These two 110 XPF stamps feature watercolours by New Caledonian artist Eric Valet and show two examples of the built heritage of the North Province: the Great Chief’s huts in Poindimié and the Albaret mansion in Canala.
Eric Valet used the Great Hut of the Tiéti Tribe as his inspiration for the first stamp. Traditionally constructed at the highest point of a pathway lined by trees and shrubs, a Kanak Great Hut is not the residence of the chief but serves as the setting for debates between the elders of clans belonging to the same tribe.
Built using natural materials, Great Huts are marked out from ordinary dwelling huts by being of more imposing size and having an entrance flanked by carved doorposts and a rooftop finial or totem pointing to the sky. Rooftop totems, generally carved to represent a human head and torso and topped by a spike on which conch shells are threaded, are an expression of community identity and differ in style from region to region.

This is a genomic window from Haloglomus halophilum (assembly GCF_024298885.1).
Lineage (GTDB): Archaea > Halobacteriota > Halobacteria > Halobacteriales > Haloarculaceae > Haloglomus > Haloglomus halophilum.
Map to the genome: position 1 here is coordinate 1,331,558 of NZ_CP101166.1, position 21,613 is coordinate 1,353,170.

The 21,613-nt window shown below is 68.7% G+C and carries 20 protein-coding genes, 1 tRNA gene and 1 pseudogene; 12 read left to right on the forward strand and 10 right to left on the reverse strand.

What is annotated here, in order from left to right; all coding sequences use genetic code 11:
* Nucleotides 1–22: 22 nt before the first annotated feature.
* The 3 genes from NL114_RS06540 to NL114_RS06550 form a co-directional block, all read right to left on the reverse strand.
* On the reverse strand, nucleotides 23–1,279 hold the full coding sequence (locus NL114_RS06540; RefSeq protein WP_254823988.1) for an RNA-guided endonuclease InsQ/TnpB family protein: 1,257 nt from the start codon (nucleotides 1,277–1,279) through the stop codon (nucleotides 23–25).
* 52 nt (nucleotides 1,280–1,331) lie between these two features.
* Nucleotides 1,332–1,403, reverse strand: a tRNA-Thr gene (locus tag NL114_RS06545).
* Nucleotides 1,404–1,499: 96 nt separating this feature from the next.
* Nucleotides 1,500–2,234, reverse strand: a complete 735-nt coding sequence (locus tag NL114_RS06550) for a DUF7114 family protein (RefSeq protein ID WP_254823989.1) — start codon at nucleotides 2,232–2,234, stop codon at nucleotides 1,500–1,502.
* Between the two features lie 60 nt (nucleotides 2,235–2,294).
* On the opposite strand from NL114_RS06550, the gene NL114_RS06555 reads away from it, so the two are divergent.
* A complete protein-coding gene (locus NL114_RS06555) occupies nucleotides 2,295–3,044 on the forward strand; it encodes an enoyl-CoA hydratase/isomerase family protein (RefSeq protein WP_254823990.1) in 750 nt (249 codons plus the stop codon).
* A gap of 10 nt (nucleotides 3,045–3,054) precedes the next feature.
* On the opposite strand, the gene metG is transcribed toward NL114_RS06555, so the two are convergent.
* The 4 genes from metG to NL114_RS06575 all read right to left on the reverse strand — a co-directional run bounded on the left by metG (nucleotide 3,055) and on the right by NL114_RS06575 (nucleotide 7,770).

The Albaret mansion, also known as the Mayet mansion after the family name of the current owners, is a venerable residence built 150 years ago by François Albaret and Louis Pion, two settlers from France who set up home in Napoléonville (Canala) and earned a living as farmers before going into trade. The mansion, built in 1868 just outside the village, features a raised porch, a veranda with a cross-brace railing, a red corrugated iron roof and windows with coloured glass panes; the ground floor was used as a shop area with living quarters on the upper floors.
François Albaret became the sole owner in 1871, and in 1887 left the mansion to his daughter, the child born of his affair with a young Kanak woman from the Emma Tribe. His daughter married a colonial service official named Paul Millet and left the mansion to their son Adrien Millet, who sold it in 1940 to the Canala Post Office Manager Henri Mayet, who also had a Kanak mother.
The Albaret Mansion is not only a fine example of colonial architecture but also the tangible witness to a shared destiny.